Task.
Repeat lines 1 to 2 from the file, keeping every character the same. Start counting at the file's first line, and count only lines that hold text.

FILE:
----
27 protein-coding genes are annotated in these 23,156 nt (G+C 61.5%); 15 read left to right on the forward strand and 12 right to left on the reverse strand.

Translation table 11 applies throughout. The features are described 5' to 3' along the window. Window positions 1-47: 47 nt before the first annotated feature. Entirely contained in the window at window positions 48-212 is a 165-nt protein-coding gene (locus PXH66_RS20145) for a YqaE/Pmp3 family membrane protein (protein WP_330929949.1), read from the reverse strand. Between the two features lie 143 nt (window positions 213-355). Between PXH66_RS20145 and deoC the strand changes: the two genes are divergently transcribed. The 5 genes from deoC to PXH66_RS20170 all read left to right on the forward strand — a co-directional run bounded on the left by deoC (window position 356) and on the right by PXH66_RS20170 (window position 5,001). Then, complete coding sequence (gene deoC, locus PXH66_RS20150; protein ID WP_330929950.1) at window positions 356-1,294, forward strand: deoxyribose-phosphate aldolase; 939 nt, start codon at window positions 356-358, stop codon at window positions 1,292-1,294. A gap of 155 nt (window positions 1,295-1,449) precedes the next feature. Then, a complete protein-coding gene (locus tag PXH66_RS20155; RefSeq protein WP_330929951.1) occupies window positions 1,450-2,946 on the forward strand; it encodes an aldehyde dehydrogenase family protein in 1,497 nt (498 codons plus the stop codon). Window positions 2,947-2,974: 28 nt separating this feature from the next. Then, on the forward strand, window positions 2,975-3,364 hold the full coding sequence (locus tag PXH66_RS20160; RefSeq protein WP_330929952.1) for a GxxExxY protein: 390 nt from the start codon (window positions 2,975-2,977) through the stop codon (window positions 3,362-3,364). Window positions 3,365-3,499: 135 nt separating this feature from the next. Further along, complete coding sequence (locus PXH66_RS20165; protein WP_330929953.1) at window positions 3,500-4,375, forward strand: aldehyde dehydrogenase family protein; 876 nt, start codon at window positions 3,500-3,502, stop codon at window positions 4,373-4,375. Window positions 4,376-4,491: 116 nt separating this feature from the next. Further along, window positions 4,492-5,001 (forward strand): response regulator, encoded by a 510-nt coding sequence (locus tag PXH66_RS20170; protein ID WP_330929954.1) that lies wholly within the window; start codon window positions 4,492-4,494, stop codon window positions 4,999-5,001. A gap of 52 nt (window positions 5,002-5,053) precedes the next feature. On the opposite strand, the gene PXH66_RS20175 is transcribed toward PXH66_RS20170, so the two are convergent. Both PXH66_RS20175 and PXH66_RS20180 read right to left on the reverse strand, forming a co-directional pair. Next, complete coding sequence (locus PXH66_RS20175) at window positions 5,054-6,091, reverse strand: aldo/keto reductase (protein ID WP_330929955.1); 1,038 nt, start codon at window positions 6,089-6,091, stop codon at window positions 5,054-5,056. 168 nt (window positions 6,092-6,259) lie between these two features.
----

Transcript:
27 protein-coding genes are annotated in these 23,156 nt (G+C 61.5%); 15 read left to right on the forward strand and 12 right to left on the reverse strand.

Translation table 11 applies throughout. The features are described 5' to 3' along the window. Window positions 1-47: 47 nt before the first annotated feature. Entirely contained in the window at window positions 48-212 is a 165-nt protein-coding gene (locus PXH66_RS20145) for a YqaE/Pmp3 family membrane protein (protein WP_330929949.1), read from the reverse strand. Between the two features lie 143 nt (window positions 213-355). Between PXH66_RS20145 and deoC the strand changes: the two genes are divergently transcribed. The 5 genes from deoC to PXH66_RS20170 all read left to right on the forward strand — a co-directional run bounded on the left by deoC (window position 356) and on the right by PXH66_RS20170 (window position 5,001). Then, complete coding sequence (gene deoC, locus PXH66_RS20150; protein ID WP_330929950.1) at window positions 356-1,294, forward strand: deoxyribose-phosphate aldolase; 939 nt, start codon at window positions 356-358, stop codon at window positions 1,292-1,294. A gap of 155 nt (window positions 1,295-1,449) precedes the next feature. Then, a complete protein-coding gene (locus tag PXH66_RS20155; RefSeq protein WP_330929951.1) occupies window positions 1,450-2,946 on the forward strand; it encodes an aldehyde dehydrogenase family protein in 1,497 nt (498 codons plus the stop codon). Window positions 2,947-2,974: 28 nt separating this feature from the next. Then, on the forward strand, window positions 2,975-3,364 hold the full coding sequence (locus tag PXH66_RS20160; RefSeq protein WP_330929952.1) for a GxxExxY protein: 390 nt from the start codon (window positions 2,975-2,977) through the stop codon (window positions 3,362-3,364). Window positions 3,365-3,499: 135 nt separating this feature from the next. Further along, complete coding sequence (locus PXH66_RS20165; protein WP_330929953.1) at window positions 3,500-4,375, forward strand: aldehyde dehydrogenase family protein; 876 nt, start codon at window positions 3,500-3,502, stop codon at window positions 4,373-4,375. Window positions 4,376-4,491: 116 nt separating this feature from the next. Further along, window positions 4,492-5,001 (forward strand): response regulator, encoded by a 510-nt coding sequence (locus tag PXH66_RS20170; protein ID WP_330929954.1) that lies wholly within the window; start codon window positions 4,492-4,494, stop codon window positions 4,999-5,001. A gap of 52 nt (window positions 5,002-5,053) precedes the next feature. On the opposite strand, the gene PXH66_RS20175 is transcribed toward PXH66_RS20170, so the two are convergent. Both PXH66_RS20175 and PXH66_RS20180 read right to left on the reverse strand, forming a co-directional pair. Next, complete coding sequence (locus PXH66_RS20175) at window positions 5,054-6,091, reverse strand: aldo/keto reductase (protein ID WP_330929955.1); 1,038 nt, start codon at window positions 6,089-6,091, stop codon at window positions 5,054-5,056. 168 nt (window positions 6,092-6,259) lie between these two features.